Wednesday, January 31, 2007

Eagle Blanket Raffle

While we continue to undergo some cam issues and await the delivery of the part that is supposed to keep us up and running for good, I thought this would be a good time to introduce to those of you who may not know, that there is one Final Fund Raiser to help support or fix the Eagle Cam. We are raffling off a Queen Size Eagle Blanket. Tickets are $2 each of $10 for 6. You can see the blanket here Checks should be made payable to Jo Ellen Lennox and mailed to

Jo Ellen Lennox
PO Box 674
Middletown, MD

Put the number of tickets you are purchasing in the memo of your check. I would appreciate it if you would also send an email to me:

telling me you have placed a check in the mail. All checks need to be received by Feb 10. The drawing will be Feb 14. The winner and total of the proceeds will both be announced on this site after the Prize Drawing. Good luck and thanks for taking part in this Raffle.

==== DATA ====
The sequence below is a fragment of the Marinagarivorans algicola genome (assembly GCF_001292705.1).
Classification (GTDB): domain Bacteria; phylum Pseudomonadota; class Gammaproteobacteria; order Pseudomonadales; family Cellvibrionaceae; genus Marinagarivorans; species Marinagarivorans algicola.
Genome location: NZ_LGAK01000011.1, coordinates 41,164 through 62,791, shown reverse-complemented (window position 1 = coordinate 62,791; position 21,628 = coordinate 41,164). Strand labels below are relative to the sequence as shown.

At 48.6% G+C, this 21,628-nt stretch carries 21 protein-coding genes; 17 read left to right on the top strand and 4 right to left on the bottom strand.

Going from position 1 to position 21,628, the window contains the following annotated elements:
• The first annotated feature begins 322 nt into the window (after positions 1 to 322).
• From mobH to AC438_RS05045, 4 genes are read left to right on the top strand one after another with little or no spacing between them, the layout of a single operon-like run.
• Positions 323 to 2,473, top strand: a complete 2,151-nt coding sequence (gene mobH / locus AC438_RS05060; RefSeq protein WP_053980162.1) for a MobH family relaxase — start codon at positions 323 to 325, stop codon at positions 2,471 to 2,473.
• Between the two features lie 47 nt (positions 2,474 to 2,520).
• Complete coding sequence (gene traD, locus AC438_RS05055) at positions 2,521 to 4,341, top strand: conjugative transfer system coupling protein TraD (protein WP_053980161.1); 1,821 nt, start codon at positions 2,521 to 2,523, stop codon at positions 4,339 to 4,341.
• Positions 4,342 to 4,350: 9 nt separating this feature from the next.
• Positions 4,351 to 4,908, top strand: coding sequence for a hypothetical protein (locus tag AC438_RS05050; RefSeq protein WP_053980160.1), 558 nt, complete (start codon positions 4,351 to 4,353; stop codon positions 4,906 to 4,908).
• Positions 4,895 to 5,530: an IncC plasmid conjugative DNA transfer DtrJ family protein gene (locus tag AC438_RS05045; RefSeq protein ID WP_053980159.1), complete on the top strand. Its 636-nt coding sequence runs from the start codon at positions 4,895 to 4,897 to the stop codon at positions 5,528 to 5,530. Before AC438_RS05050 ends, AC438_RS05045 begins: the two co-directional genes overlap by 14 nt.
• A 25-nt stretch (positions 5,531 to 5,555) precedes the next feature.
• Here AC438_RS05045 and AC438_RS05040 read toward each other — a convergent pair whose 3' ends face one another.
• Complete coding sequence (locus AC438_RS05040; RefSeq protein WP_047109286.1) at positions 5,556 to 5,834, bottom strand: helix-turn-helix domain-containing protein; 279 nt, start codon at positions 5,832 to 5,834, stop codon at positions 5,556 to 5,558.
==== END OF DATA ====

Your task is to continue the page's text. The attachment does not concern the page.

Monday, January 29, 2007

Jan 29 Busy day and lots of time at the nest

You can go to daily Motion and view this large here

Jan 29th Lots of time at the nest today
Video sent by glo77

Friday, January 26, 2007

Liberty and Belle late pm Jan 26

No egg yet. We are not sure exactly how long Belle did stay at the nest last night as the cam stuck somewhere around 11 p.m.

Thursday, January 25, 2007

Jan 25, Approaching Egg Nite

Egg night Jan 25_0001
Video sent by glo77

Monday, January 22, 2007